"The Petri net graph models the static properties of a system, much as a flowchart represents the static properties of a computer program."
(Pe77, p.223)

The token flow, on a Petri net, is the dynamical aspect.


Petri nets as a modeling tool

Petri nets are also a modeling tool. They were devised for use in the modeling of a specific class of problems, the class of discrete-event systems with concurrent or parallel events. Petri nets model systems, and particularly two aspects of systems, events and conditions, and the relationships among them.[44]
(Pe77, p.228. The reference "[44]" is by Peterson to Holt and Commoner(1970))


Properties of Petri nets useful in modeling

Petri net modeling best suits those systems, that have concurrency, and a need for mutual-exclusion, for ensuring correct operation. Peterson lists a few properties that make Petri nets useful in modeling (Pe77, pp.229-231):


Hierarchical Modeling

Pe77 had written it:

"An entire net may be replaced by a single place or transition for modeling at a more abstract level (abstraction) or places and transitions may be replaced by subnets to provide more detailed modeling (refinement)."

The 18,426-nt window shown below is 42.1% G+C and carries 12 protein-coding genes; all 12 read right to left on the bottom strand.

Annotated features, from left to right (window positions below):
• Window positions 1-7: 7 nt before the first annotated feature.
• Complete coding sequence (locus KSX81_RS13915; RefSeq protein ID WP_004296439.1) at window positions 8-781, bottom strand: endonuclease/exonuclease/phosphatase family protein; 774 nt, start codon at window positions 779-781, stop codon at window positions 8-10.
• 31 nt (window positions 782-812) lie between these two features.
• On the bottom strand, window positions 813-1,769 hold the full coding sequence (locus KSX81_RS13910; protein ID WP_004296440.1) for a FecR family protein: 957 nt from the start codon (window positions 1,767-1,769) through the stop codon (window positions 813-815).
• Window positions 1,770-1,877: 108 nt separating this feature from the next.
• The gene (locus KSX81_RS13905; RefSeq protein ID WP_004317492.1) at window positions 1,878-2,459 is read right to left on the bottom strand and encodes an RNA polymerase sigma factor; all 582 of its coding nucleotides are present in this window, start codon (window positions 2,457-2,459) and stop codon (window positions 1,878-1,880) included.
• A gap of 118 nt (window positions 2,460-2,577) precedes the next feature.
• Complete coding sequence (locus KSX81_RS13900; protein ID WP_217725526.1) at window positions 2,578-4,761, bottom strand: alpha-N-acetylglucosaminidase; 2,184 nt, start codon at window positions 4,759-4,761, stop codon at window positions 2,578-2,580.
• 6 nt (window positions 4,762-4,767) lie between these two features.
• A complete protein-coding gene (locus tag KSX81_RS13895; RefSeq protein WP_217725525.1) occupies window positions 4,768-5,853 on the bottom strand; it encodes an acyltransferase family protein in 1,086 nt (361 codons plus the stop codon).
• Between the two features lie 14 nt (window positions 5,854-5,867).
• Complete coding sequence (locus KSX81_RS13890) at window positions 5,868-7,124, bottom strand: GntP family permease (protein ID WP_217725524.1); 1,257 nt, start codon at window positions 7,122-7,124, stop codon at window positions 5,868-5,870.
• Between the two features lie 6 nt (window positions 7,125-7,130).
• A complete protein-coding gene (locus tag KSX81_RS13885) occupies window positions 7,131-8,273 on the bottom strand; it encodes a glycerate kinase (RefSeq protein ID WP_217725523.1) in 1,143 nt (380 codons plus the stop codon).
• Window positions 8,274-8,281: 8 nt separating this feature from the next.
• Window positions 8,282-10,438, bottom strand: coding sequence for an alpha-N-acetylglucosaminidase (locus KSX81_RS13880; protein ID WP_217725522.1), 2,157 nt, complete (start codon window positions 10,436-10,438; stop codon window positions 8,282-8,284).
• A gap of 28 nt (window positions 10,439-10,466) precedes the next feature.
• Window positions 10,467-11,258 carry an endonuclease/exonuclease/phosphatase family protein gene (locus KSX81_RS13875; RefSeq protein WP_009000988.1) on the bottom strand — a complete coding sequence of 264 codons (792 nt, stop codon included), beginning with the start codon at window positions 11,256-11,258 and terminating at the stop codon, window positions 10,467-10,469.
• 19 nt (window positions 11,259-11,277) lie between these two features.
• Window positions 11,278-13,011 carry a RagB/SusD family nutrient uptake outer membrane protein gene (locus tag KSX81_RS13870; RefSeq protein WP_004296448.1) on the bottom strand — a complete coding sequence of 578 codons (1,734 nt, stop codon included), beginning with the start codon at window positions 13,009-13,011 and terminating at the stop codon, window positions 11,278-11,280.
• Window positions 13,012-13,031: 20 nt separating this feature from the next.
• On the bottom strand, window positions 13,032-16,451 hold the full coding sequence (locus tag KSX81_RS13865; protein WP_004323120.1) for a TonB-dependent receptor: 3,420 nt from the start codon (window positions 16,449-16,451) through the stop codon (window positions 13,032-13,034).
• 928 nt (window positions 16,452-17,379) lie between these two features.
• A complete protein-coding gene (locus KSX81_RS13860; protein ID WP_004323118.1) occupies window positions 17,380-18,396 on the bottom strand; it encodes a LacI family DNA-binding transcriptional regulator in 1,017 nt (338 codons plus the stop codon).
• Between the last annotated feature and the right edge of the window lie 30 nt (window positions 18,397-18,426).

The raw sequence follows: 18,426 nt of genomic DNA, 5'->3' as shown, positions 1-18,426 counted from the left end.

(Pe77, pp.230-231, emphasis added.)

Pe77 also has the figure 11 (p.231), demonstrating the capability. It is a very simple tool for modeling.


Modeling Software

Pe77 has a subsection with the name "Modeling of Software" (pp.233-234). Fig.15 shows a program fragment translated into Petri nets. The critical-section in the program is enclosed with semaphore request/release operations (P(mutex), and V(mutex), respectively).

Peterson represents the program-fragment as a Petri net place. This tells us that the code is a process (a condition) that may take some unknown amount of time, which is the time the place holds a token (the observable condition, within the Petri net abstraction).